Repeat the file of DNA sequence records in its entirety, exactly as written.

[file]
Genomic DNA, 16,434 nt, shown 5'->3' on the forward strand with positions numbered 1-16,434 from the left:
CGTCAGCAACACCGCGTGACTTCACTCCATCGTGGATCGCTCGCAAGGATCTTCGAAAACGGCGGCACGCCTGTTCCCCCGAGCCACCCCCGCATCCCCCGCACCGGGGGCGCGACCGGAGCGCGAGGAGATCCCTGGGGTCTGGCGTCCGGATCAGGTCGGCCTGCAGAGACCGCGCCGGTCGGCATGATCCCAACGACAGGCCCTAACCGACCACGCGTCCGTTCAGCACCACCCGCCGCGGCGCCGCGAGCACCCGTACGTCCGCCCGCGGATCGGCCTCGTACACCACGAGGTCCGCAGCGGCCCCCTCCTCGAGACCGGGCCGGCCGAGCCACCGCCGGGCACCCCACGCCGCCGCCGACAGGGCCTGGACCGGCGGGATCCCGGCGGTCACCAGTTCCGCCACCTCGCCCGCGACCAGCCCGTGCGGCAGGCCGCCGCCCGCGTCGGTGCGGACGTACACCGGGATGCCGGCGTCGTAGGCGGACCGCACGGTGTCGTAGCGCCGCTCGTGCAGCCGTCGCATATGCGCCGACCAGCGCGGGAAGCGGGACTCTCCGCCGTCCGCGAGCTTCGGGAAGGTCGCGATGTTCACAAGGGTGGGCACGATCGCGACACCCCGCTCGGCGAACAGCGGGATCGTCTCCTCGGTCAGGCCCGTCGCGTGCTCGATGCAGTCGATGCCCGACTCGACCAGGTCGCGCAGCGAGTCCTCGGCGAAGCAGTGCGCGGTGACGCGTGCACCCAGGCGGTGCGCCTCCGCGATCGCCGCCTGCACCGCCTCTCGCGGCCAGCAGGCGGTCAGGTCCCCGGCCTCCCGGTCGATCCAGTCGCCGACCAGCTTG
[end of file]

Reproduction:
Genomic DNA, 16,434 nt, shown 5'->3' on the forward strand with positions numbered 1-16,434 from the left:
CGTCAGCAACACCGCGTGACTTCACTCCATCGTGGATCGCTCGCAAGGATCTTCGAAAACGGCGGCACGCCTGTTCCCCCGAGCCACCCCCGCATCCCCCGCACCGGGGGCGCGACCGGAGCGCGAGGAGATCCCTGGGGTCTGGCGTCCGGATCAGGTCGGCCTGCAGAGACCGCGCCGGTCGGCATGATCCCAACGACAGGCCCTAACCGACCACGCGTCCGTTCAGCACCACCCGCCGCGGCGCCGCGAGCACCCGTACGTCCGCCCGCGGATCGGCCTCGTACACCACGAGGTCCGCAGCGGCCCCCTCCTCGAGACCGGGCCGGCCGAGCCACCGCCGGGCACCCCACGCCGCCGCCGACAGGGCCTGGACCGGCGGGATCCCGGCGGTCACCAGTTCCGCCACCTCGCCCGCGACCAGCCCGTGCGGCAGGCCGCCGCCCGCGTCGGTGCGGACGTACACCGGGATGCCGGCGTCGTAGGCGGACCGCACGGTGTCGTAGCGCCGCTCGTGCAGCCGTCGCATATGCGCCGACCAGCGCGGGAAGCGGGACTCTCCGCCGTCCGCGAGCTTCGGGAAGGTCGCGATGTTCACAAGGGTGGGCACGATCGCGACACCCCGCTCGGCGAACAGCGGGATCGTCTCCTCGGTCAGGCCCGTCGCGTGCTCGATGCAGTCGATGCCCGACTCGACCAGGTCGCGCAGCGAGTCCTCGGCGAAGCAGTGCGCGGTGACGCGTGCACCCAGGCGGTGCGCCTCCGCGATCGCCGCCTGCACCGCCTCTCGCGGCCAGCAGGCGGTCAGGTCCCCGGCCTCCCGGTCGATCCAGTCGCCGACCAGCTTG